Gospel Identity: Overcoming Fear and Shame

Your gospel identity is good enough; fear not

One of the things important for any believer to understand is how fear and shame impact our identity.  Whether I could verbalize it or not growing up, too often I envisioned God sitting on the clouds, waiting to throw thunderbolts at my every sin. I looked at my own shortfalls and could only imagine a God who was frustrated with humanity, especially my humanity. Why wouldn’t He punish me or be disappointed in me? That would make total sense.

It’s uncanny how we allow fear to seep in. Fear of failure. Fear of change. Fear of being found out. Fear of being misunderstood. Fear of judgment.

Fear leads to shame. Shame causes us to doubt. We begin to doubt God’s love and we begin to doubt God’s grace. Ultimately, we begin to doubt the ability of the gospel to work in our lives.

It’s good to remember that God is no stranger to the response of fear. Throughout Scripture, whenever God revealed Himself directly to His people, either as an angel of the Lord or as the risen Jesus , the people’s first reaction was terror. There was something about experiencing the true presence of God that was incredibly revealing and confronting.

God’s response every time: “Fear not.”

From there He would explain why.

Fear not, for I am with you. Fear not, for I am your God. Fear not, for I will strengthen you and I will help you. Fear not, for I bring you great news. (See Isaiah 41:10, 13; 43:5 NKJV; Luke 2:10 KJV.)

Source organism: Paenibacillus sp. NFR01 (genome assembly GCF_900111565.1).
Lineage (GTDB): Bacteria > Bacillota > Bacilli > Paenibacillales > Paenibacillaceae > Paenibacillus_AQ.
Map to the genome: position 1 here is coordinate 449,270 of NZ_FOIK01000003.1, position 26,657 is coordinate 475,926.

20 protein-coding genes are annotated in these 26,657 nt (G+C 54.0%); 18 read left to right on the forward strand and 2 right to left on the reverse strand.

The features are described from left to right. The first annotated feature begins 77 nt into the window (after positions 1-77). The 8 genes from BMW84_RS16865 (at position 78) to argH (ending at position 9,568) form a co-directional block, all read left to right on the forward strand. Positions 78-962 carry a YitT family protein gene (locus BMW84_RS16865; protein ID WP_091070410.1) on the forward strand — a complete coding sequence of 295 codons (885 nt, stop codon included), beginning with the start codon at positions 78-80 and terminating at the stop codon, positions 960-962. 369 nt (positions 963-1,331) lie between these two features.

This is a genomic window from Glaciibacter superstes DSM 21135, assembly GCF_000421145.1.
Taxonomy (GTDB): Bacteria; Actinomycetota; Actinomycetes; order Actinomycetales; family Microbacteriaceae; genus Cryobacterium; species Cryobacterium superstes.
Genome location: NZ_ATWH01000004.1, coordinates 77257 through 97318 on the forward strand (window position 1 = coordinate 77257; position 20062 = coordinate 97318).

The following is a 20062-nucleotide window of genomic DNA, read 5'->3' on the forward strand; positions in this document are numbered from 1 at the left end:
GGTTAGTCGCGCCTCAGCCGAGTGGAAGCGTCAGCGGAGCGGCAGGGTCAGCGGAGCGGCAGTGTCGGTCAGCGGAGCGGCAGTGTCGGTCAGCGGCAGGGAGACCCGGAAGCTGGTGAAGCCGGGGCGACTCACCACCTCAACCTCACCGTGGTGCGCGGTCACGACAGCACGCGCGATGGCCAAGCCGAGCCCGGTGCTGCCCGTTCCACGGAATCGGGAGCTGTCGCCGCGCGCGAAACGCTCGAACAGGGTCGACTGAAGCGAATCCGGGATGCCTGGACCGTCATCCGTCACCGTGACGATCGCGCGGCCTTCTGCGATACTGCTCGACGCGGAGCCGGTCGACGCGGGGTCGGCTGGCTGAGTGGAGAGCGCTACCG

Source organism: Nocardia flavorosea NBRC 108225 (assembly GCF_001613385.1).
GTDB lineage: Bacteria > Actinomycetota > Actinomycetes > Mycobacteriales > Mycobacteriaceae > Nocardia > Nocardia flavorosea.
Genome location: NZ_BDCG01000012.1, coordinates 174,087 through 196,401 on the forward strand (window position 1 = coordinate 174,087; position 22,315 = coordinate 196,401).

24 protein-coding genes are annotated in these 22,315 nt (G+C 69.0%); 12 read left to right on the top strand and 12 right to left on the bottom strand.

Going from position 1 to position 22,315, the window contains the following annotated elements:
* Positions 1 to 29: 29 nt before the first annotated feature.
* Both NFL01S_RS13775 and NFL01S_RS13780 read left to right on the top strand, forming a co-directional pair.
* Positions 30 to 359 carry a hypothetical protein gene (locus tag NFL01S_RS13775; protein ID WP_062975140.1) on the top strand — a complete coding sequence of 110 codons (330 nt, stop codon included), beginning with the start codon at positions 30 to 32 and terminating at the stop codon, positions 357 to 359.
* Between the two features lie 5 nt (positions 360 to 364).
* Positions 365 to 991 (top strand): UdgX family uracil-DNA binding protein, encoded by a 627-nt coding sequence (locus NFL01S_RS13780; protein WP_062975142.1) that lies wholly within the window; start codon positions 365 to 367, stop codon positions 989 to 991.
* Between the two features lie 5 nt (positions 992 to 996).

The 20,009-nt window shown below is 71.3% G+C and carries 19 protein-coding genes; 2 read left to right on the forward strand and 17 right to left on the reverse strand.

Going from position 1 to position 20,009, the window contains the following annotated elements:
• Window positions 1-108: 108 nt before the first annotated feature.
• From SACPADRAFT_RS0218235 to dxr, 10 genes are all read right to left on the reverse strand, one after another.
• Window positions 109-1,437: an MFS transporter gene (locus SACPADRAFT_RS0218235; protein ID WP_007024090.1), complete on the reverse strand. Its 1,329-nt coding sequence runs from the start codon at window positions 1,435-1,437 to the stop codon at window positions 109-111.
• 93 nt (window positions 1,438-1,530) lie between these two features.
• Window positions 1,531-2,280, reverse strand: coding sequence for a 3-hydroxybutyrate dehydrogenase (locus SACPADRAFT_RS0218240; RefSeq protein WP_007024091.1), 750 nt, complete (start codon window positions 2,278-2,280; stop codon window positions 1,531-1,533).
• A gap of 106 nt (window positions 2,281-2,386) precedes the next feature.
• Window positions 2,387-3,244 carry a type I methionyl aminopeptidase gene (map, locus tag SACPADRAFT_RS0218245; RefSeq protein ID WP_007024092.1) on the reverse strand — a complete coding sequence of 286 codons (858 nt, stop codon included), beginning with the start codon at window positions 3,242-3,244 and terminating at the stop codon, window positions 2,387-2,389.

In order to take our gospel identity seriously, we have to stop fearing our inabilities and start believing in God’s ability, that He is with us and that He is for us, and that His view of us and our circumstances is more expansive than ours. This has nothing to do with what we can accomplish; it has everything to do with what we can surrender. Our fear is unnecessary and our shame is unfounded.

It wasn’t until a handful of years ago that I fully embraced the reality that God saw me differently than I saw myself. I always felt as if God were disappointed, and that, compared to others, I was consistently failing Him. Shame seemed to define me. Because of this, I struggled with the fear that I wasn’t doing enough and begin to value works over pursuing and embracing truth.

Scripture never points us to more works as a means to earn God’s approval. Ever. When we place our hope in our spiritual achievement, we make our faith more about us than about God. When we do so, we are attempting to change the gospel to fit our lives instead of allowing the truth of the gospel to change our lives. The focus becomes what we do rather than who we are because of Jesus and who He is.

Scripture is clear to define God with one word: love (1 John 4:8). While He is indeed Creator, Sustainer, and Judge, love is both the infrastructure and the fuel for each of his other characteristics. God’s nature is holy and righteous. We know this. It’s part of the reason we tend to fear God’s judgment.

But in God’s love, He poured out his full wrath on the cross. There is none left. Jesus bore it all.

Thus, our identity does not start with us; it starts with Christ.